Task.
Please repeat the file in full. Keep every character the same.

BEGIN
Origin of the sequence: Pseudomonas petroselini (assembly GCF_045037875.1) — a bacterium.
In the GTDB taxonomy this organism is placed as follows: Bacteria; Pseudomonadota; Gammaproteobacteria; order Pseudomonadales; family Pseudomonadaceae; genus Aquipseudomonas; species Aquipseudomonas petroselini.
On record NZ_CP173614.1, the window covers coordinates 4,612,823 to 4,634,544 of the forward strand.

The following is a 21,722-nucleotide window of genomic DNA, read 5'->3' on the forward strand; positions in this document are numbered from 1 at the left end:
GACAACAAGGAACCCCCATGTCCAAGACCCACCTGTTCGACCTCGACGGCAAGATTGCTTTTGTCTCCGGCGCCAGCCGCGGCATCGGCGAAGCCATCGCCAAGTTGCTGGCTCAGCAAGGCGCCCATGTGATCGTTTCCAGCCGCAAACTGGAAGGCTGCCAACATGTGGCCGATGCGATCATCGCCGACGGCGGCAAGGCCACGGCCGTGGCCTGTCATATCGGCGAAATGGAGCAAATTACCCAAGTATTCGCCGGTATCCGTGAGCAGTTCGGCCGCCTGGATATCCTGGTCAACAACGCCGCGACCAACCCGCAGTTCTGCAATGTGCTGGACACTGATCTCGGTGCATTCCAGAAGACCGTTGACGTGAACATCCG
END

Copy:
Origin of the sequence: Pseudomonas petroselini (assembly GCF_045037875.1) — a bacterium.
In the GTDB taxonomy this organism is placed as follows: Bacteria; Pseudomonadota; Gammaproteobacteria; order Pseudomonadales; family Pseudomonadaceae; genus Aquipseudomonas; species Aquipseudomonas petroselini.
On record NZ_CP173614.1, the window covers coordinates 4,612,823 to 4,634,544 of the forward strand.

The following is a 21,722-nucleotide window of genomic DNA, read 5'->3' on the forward strand; positions in this document are numbered from 1 at the left end:
GACAACAAGGAACCCCCATGTCCAAGACCCACCTGTTCGACCTCGACGGCAAGATTGCTTTTGTCTCCGGCGCCAGCCGCGGCATCGGCGAAGCCATCGCCAAGTTGCTGGCTCAGCAAGGCGCCCATGTGATCGTTTCCAGCCGCAAACTGGAAGGCTGCCAACATGTGGCCGATGCGATCATCGCCGACGGCGGCAAGGCCACGGCCGTGGCCTGTCATATCGGCGAAATGGAGCAAATTACCCAAGTATTCGCCGGTATCCGTGAGCAGTTCGGCCGCCTGGATATCCTGGTCAACAACGCCGCGACCAACCCGCAGTTCTGCAATGTGCTGGACACTGATCTCGGTGCATTCCAGAAGACCGTTGACGTGAACATCCG